Kindergarten Math Observations Mrs. Miller, Antelope Elementary, Kindergarten Observed: Wednesday (9:00am-10:30am) 3/27/13 Classroom rotation- children went from one room to the next for separate subjects, also each group of kids had been evaluated and put into advanced, moderate, and standard levels. This was also known as 3rd level, 2nd level, and 1st level kids. Advanced Group- 3rd level kids Classroom was set up into three separate group tables. Kids would move from work table to work table to complete different math activities.
Before starting their groups the teacher first went thru math skills they had learned the previous week (adding the dots on a two sided domino). Then the teacher went on to this week’s concept (adding objects). She then read a story about a girl and a boy that wanted to see how many magnets they had together. The girl had 3 black magnets and the boy had 2 hand magnets. She then had the children add up (count) the total amount of magnets on the board. She then asked what they thought the math problem would be. They repeated 3+2= 5.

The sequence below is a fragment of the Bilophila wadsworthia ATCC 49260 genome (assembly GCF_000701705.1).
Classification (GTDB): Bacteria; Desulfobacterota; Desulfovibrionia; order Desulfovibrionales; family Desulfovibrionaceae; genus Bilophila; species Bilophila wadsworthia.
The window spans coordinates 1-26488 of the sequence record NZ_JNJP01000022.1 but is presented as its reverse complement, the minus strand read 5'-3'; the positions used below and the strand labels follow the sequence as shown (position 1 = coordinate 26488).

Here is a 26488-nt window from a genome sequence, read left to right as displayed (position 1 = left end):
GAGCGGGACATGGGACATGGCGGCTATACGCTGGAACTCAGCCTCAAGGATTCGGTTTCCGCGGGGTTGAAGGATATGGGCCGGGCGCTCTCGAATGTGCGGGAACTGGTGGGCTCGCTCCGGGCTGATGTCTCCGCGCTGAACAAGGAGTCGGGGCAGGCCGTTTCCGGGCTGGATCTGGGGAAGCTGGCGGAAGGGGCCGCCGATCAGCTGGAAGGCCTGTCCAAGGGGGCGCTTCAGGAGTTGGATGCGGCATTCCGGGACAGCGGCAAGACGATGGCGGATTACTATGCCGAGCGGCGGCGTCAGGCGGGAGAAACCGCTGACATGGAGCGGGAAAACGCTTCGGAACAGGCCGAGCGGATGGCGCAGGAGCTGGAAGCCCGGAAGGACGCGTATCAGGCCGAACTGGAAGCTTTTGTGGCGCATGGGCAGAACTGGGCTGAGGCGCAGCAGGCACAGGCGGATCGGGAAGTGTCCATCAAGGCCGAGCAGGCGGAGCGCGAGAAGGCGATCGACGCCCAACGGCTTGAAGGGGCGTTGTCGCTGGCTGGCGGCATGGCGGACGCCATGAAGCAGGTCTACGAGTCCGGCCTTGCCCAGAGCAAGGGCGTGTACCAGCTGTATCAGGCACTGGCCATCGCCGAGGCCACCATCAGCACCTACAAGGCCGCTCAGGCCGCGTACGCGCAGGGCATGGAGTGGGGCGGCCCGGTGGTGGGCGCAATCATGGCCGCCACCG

She then asked if all students had understood why it was that and all answered with either the sign language symbol for I understand or yes. Group #1- Played a version of math bingo. Used math problems to find what number to put there chip on. The answer to that answer was where there chip was then placed. This game continued until all squares were filled. This group was assisted by Mrs. Joyce (a. k. a teacher’s assistant). When kids began to struggle with problems for example like: 3+4, the assistant slowed down the game and made sure each student recognized that 3+4 was 7 and then to place their chip on seven.